Sunday, April 8, 2012

Easter Sunday with Four Cheese Scalloped Potatoes #SundaySupper

Happy Easter one and all! Easter means so much to me ever since I can remember. Most importantly, for me, it is the day Christ rose again from the dead and gave us all hope in the promise of eternal life. I've been blessed to have grown up and be part of a most wonderful family that is held together tightly by the love of God, which translated beautifully in the love we shared for each other and everyone around us. I can never finish counting my blessings for all the love and care my parents showered my brother and I with.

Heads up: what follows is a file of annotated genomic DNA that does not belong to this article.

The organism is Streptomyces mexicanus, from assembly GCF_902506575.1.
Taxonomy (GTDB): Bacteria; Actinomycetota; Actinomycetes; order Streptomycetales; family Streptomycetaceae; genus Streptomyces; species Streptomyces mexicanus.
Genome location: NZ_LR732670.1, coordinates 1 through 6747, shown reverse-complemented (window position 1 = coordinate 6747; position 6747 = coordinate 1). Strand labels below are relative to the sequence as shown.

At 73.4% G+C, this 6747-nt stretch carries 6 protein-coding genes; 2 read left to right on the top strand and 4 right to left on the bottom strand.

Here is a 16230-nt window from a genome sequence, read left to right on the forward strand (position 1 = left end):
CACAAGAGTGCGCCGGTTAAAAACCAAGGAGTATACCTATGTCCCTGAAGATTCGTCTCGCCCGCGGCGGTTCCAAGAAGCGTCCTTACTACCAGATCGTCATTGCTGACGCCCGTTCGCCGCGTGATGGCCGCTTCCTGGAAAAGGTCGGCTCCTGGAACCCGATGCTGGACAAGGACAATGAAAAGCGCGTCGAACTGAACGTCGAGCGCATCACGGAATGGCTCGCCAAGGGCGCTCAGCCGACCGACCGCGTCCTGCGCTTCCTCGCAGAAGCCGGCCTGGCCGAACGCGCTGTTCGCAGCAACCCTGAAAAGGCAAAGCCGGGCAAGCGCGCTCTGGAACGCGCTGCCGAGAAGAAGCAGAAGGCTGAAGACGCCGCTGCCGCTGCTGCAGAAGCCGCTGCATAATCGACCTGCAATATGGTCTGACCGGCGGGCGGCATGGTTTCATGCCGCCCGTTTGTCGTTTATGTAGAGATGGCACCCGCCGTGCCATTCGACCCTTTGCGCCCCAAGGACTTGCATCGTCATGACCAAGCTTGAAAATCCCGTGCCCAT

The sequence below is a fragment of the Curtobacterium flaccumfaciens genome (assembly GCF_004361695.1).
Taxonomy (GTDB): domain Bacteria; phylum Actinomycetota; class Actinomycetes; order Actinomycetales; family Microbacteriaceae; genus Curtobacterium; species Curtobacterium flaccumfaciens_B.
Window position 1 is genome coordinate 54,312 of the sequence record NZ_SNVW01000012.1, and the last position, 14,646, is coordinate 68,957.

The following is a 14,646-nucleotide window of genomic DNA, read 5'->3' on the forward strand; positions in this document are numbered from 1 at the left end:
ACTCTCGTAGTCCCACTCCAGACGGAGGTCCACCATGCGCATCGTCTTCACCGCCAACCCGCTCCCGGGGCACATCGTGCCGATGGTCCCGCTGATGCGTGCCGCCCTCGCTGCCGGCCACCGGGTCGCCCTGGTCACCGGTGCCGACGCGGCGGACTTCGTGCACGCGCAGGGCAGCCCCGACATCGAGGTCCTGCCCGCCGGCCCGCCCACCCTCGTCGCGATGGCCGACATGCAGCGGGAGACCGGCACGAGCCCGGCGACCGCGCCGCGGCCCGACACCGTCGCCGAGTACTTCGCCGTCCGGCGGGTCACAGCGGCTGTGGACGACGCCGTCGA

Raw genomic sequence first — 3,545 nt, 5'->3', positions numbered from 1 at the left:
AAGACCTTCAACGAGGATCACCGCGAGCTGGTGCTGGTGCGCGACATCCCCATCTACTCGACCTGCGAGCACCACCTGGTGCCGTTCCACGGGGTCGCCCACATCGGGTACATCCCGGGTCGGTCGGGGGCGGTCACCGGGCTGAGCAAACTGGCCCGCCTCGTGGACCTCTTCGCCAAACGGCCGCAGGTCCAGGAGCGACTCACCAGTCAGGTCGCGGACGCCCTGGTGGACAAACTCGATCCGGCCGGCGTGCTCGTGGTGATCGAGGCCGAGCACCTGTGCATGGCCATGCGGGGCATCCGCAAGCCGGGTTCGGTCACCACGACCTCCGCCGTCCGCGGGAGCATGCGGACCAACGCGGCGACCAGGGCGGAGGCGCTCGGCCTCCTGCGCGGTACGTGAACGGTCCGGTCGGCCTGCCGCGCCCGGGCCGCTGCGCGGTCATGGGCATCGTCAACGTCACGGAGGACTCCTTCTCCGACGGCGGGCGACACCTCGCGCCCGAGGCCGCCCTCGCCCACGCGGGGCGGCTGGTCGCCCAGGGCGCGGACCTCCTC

Growing up, we traveled a lot around India because of the nature of my dad's job. We'd move cities every four years or so and with each move, came the painful goodbyes and the rounds of settling in and making new friends. But, you won't believe it. More than making friends in every city, we made new "family" wherever we went. Every city. They went over and above the call of close friends and didn't make us feel the absence of our close family at all.

So, every celebration and holiday didn't leave us missing the laughter and fun that people usually share with family because, we DID have family around us.